Blue Peacock (nuclear weapon)

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Blue Peacock was the best-known of several names for an early, and less than spectacularly successful, United Kingdom nuclear weapons, an atomic demolition munition (ADM). Developed by the British Army, its code names changed when they became public: first Brown Bunny, then Blue Bunny, then Blue Peacock. Blue Peacock was the best-known name; Big Bertha also was used. The targeted yield was 10 KT, using a physics package from the Blue Danube bomb.[1]

Planned use

Britain decided, in 1957, to acquire ten of the weapons, which could be left in the path of advancing Soviet armies in the event of an invasion of Western Europe. They each weighed 7,250 kilograms. "The mines were to be left buried or submerged by the British Army of the Rhine, and rigged for command detonation via wire from an observation post up to 5 km away, by an 8-day timer, or within 10 seconds if physically disturbed. " Eventually, the project was cancelled over concerns about radioactive contamination.[2]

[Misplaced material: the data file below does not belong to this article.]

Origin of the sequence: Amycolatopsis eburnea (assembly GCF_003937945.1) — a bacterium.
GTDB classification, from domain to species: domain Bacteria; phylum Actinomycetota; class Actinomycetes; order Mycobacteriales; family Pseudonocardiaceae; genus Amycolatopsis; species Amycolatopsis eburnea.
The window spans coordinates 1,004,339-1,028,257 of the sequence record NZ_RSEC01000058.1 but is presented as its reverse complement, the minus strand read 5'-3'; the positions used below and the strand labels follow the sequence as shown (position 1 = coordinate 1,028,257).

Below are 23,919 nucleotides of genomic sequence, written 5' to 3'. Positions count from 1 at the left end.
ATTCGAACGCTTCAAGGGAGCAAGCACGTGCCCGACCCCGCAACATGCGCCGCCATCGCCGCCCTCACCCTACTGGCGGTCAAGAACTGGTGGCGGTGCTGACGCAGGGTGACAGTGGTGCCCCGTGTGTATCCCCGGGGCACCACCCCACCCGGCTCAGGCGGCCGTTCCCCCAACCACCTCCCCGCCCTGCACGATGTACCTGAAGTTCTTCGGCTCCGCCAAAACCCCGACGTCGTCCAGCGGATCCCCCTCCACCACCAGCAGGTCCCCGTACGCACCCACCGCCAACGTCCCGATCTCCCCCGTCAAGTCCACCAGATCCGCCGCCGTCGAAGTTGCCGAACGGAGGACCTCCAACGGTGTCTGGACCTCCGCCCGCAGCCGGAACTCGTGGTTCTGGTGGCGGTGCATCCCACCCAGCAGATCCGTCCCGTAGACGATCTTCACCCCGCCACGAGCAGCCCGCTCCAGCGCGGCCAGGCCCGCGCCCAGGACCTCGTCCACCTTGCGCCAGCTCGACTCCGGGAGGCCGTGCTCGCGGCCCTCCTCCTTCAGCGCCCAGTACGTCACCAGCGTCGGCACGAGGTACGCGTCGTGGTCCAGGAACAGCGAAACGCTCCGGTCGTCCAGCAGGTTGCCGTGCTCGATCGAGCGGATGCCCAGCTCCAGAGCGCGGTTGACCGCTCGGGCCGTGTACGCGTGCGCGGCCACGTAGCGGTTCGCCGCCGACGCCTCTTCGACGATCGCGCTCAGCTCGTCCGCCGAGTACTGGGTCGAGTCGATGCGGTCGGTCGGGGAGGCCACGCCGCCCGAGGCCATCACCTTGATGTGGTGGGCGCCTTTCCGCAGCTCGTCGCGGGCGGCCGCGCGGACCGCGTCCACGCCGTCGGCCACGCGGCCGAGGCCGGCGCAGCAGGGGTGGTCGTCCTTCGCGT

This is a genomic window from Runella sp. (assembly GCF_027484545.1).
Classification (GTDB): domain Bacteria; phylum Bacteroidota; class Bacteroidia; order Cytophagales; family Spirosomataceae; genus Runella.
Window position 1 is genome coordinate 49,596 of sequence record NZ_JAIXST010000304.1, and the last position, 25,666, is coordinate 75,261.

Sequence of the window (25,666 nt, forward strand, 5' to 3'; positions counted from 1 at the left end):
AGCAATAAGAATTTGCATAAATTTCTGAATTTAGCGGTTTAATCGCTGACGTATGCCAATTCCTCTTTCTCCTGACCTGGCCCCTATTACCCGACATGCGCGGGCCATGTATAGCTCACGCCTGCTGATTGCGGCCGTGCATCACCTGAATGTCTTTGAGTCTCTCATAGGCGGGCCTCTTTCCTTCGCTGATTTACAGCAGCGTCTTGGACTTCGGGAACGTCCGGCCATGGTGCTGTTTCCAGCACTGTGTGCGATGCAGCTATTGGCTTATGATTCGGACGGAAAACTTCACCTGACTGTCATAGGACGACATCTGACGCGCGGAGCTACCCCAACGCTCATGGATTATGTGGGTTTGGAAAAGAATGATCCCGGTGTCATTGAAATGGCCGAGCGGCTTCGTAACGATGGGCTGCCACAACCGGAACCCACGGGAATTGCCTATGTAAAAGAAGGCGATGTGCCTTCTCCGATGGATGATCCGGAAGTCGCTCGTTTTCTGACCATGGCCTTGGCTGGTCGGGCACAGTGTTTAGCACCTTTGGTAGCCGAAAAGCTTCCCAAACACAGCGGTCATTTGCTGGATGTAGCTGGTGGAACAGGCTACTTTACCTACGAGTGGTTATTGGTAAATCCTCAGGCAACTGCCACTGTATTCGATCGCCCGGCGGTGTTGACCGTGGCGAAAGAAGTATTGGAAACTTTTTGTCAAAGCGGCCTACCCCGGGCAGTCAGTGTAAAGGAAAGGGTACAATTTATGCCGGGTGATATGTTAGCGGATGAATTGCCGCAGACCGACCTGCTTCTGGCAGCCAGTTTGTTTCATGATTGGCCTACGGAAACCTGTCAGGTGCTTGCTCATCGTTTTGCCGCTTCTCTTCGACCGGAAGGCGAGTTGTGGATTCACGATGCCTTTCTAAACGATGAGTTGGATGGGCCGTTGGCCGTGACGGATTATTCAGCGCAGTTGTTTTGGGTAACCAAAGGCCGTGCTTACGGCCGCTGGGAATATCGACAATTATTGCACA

Technical challenges

As with other early British nuclear weapons, the electrical subsystems were delicate, and, given the rigors of Central European winters, needed heat. According to Robert Smith (head of press & publicity at The National Archives), one 1957 design document suggested “incorporating some form of heating independent of power supplies under the weapon hull in the emplacement. Chickens, with a heat output of the order of 1,000 BTU (British Thermal Units) per bird per day are a possibility.”[3] Smith added,

As it turns out chickens aren't as chicken as we thought. They knew about the foul-play and were hatching a plan to save Britain all along.[4]

It is unclear, therefore, if the term Peacock was a deliberate deception to conceal the chicken feature.


Even if the contamination problem were ignored, the truck-borne weapon was simply too heavy, with too high a center of gravity. A lighter-weight ADM called Violet Mist, based on the Red Beard tactical bomb, continued as a project after the Peacock could no longer spread his feathers.[1]


  1. 1.0 1.1 Richard Moore, The Real Meaning of the Words: a Pedantic Glossary of British Nuclear Weapons, Mountbatten Center for International Studies, UK Nuclear History Working Paper Number: 1, p. 5
  2. David Hawkings, "Blue Peacock: the British Army’s Forgotten Weapon", Discovery
  3. "Chicken bomb was true, Britain insists", Associated Press
  4. British Military planned chicken-powered nuke, National Archives (UK), 5 April 2004